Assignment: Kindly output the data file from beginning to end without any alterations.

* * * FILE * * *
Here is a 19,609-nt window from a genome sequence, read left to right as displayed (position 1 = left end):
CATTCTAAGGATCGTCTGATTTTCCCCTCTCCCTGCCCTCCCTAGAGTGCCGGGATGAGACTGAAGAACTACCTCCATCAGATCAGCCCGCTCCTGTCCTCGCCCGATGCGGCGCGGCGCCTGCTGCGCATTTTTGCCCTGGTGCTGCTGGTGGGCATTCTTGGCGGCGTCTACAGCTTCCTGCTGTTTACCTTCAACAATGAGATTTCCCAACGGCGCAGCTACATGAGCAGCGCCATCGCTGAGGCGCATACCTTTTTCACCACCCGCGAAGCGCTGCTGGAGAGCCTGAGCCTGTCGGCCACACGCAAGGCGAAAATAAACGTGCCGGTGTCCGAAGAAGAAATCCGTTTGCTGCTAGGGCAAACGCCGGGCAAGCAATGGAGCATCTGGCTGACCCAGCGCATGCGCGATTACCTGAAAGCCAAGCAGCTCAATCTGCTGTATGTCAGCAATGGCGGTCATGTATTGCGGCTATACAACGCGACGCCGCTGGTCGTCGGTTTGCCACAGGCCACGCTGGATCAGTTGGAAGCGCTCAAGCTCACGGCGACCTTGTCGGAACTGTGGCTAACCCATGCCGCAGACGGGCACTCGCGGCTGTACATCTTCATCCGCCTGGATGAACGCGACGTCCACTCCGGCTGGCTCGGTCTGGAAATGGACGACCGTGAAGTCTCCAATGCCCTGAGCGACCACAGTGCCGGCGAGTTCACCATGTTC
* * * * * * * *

Here is a 19,609-nt window from a genome sequence, read left to right as displayed (position 1 = left end):
CATTCTAAGGATCGTCTGATTTTCCCCTCTCCCTGCCCTCCCTAGAGTGCCGGGATGAGACTGAAGAACTACCTCCATCAGATCAGCCCGCTCCTGTCCTCGCCCGATGCGGCGCGGCGCCTGCTGCGCATTTTTGCCCTGGTGCTGCTGGTGGGCATTCTTGGCGGCGTCTACAGCTTCCTGCTGTTTACCTTCAACAATGAGATTTCCCAACGGCGCAGCTACATGAGCAGCGCCATCGCTGAGGCGCATACCTTTTTCACCACCCGCGAAGCGCTGCTGGAGAGCCTGAGCCTGTCGGCCACACGCAAGGCGAAAATAAACGTGCCGGTGTCCGAAGAAGAAATCCGTTTGCTGCTAGGGCAAACGCCGGGCAAGCAATGGAGCATCTGGCTGACCCAGCGCATGCGCGATTACCTGAAAGCCAAGCAGCTCAATCTGCTGTATGTCAGCAATGGCGGTCATGTATTGCGGCTATACAACGCGACGCCGCTGGTCGTCGGTTTGCCACAGGCCACGCTGGATCAGTTGGAAGCGCTCAAGCTCACGGCGACCTTGTCGGAACTGTGGCTAACCCATGCCGCAGACGGGCACTCGCGGCTGTACATCTTCATCCGCCTGGATGAACGCGACGTCCACTCCGGCTGGCTCGGTCTGGAAATGGACGACCGTGAAGTCTCCAATGCCCTGAGCGACCACAGTGCCGGCGAGTTCACCATGTTC